Apple Swift Optionals Syntax Rethought

NOTE: This is pretty stream of consciousness stuff. I’m just throwing out ideas.

In the Swift language an optional is a variable that can have an unknown value.  Let’s start with that. I’m not happy with the syntax of dealing with optionals, not that they exist since they have a real purpose.

First, what are the ways in which a variable can become unknown?

• Programming errors, such as forgetting to initialize an optional before trying to use it,

• Code setting it to an unknown value due to:

  • Bad code/memory access
  • External inputs
  • A real life representation of an unknown value (such as an unknown age).

This last really represents the interesting case since it moves us from binary logic to trinary:

  • Yes
  • No
  • I do’t know

Trinary logic lets code deal with the real world in more realistic ways and is similar to NULL values in SQL that can be queried. But, that’s beside the point.

Now lets look at some simple Swift code dealing with optionals:

Screen Shot 2015-08-28 at 9.23.56 AM

This is ok and people like this but I find it feels clunky having to test for unknowns everywhere with the if let idiom when the runtime should be able to do this. There is a lot of inline “boilerplate” that interrupts the logic flow just to handle the exceptional case. Handling unknown optionals inline breaks up the intent of the code.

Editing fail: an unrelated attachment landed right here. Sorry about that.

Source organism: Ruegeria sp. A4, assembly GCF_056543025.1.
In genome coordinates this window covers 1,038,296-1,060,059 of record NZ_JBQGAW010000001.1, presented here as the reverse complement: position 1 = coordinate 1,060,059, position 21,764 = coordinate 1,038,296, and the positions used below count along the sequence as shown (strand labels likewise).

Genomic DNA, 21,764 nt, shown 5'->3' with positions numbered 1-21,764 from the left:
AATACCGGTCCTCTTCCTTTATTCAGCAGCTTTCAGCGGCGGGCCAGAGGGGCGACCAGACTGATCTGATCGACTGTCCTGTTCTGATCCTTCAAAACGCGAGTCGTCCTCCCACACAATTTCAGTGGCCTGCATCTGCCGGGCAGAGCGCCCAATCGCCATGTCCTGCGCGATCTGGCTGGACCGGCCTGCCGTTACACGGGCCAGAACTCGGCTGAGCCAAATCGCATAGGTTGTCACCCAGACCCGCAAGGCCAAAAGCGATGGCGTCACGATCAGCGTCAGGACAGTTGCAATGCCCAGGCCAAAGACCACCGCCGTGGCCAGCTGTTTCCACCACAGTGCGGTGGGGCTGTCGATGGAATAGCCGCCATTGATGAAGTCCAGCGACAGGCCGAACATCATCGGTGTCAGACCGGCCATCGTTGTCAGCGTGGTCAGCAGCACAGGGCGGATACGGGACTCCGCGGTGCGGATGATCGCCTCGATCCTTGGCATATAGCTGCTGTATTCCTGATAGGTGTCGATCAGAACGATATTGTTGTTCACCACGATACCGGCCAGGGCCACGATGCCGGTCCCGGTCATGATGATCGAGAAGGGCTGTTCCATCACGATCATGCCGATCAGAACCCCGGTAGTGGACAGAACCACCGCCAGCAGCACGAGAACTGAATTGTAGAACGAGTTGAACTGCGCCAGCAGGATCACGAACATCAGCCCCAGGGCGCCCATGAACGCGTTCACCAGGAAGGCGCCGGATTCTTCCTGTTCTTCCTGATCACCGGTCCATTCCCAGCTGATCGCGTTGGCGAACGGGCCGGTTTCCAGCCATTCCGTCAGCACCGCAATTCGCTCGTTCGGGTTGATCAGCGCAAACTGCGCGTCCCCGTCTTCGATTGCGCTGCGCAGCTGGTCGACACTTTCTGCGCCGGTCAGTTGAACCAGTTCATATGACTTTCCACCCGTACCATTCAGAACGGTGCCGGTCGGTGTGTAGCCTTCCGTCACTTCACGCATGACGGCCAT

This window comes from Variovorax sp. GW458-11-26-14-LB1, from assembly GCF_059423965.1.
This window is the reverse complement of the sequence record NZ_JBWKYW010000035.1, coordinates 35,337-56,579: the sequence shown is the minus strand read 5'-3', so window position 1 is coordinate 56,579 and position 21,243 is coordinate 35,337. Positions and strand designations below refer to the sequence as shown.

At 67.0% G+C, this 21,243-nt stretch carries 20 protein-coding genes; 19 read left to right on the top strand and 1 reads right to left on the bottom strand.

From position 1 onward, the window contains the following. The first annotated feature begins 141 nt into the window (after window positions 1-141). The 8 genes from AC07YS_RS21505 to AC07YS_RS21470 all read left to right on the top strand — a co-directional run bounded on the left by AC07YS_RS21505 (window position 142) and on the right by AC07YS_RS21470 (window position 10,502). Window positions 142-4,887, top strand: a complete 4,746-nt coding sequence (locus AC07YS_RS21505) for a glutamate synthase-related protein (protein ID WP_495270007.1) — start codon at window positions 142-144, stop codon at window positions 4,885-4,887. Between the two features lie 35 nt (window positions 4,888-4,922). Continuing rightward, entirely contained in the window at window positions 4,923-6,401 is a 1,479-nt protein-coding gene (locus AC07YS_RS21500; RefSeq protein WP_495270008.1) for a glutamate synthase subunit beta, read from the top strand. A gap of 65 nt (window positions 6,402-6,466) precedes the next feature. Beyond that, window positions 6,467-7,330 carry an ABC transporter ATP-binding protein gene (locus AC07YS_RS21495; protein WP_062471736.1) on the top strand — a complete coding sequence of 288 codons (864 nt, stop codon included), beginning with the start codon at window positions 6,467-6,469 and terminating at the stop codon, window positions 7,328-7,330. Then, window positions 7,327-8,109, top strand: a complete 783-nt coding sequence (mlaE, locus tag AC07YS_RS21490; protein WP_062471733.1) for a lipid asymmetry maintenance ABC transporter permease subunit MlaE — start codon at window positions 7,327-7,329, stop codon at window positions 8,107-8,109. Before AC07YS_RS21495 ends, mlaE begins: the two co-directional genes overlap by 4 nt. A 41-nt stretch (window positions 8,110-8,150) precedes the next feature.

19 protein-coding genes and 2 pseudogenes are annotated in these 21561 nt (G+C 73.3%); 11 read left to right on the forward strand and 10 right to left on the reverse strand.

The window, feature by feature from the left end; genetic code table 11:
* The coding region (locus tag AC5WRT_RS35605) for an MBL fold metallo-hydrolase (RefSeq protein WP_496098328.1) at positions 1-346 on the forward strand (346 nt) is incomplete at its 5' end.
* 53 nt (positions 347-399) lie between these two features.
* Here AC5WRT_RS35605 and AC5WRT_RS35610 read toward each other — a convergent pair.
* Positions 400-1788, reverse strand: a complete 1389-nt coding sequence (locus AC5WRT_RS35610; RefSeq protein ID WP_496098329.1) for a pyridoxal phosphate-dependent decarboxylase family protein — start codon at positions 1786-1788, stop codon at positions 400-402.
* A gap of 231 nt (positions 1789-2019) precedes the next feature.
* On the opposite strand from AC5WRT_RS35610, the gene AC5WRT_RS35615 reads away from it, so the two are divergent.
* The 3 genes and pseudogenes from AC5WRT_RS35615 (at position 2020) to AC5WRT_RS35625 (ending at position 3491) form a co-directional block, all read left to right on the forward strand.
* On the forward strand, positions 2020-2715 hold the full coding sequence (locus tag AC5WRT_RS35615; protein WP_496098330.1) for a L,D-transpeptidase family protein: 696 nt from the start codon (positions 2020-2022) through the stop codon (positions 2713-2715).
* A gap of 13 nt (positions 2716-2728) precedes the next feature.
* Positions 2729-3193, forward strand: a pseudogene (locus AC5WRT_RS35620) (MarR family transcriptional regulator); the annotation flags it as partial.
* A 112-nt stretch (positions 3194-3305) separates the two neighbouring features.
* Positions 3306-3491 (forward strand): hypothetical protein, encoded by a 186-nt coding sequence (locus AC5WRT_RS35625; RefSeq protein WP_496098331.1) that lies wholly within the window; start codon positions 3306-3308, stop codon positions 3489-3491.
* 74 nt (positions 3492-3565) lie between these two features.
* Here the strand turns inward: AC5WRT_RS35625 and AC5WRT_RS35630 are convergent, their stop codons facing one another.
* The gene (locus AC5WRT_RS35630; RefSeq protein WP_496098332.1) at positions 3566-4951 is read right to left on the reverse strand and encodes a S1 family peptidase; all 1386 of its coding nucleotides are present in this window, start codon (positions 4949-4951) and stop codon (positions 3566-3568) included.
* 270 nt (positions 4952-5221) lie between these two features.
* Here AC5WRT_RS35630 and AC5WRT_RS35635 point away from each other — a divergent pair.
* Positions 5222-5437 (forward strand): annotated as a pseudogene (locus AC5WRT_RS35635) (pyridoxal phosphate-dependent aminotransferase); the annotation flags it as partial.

What if we pulled handling unknown optionals into their own scope?  Let’s steal an idea from COBOL (yes!) and invent a new construct and call it wheneverUnknown.  wheneverUnknown would be invoked automatically by the runtime whenever [no pun intended] it detected an unknown value in an optional.  Think of this as try-catch routing except for unknowns and they are handled out of line from the main logic, which actually helps factor the code.

So what would the new code look like?  Here is a mockup.

Screen Shot 2015-08-28 at 9.21.39 AM

This, to me, seems more streamlined, simpler to “grok”, and is not inline.  A couple of things to note here.  The code after line 49 is only executed if the runtime encounters an unknown valued optional, so for all intents and purposes the logic ends at line 45.

The next thing to note is that we never handled the exception at line 45. This would be an example of forgetting to initialize an optional (bug) as opposed to the other two cases where we may not know the names.  How do we handle this bug? Let’s expand our wheneverUnknown  scope capabilities.  The wheneverUnknown examples in this function are scoped to the function.  Let’s do the same thing at the class level.

Screen Shot 2015-08-28 at 9.30.56 AM

Lines 33-36 is a similar wheneverUnknown that adds an any keyword which would trap any unhandled unknown and is class-scoped.  Actually, this could be moved into the function itself and would work similarly, but would be scoped to the function alone.

No, I have no plans to implement this.  The idea came up looking at a Twitter post and I got into a short interchange about this idea and really couldn’t get the idea across in tweets.  I just wanted to expand on the idea and clarify my thoughts a bit.


Enblue Apple Watch Stand Review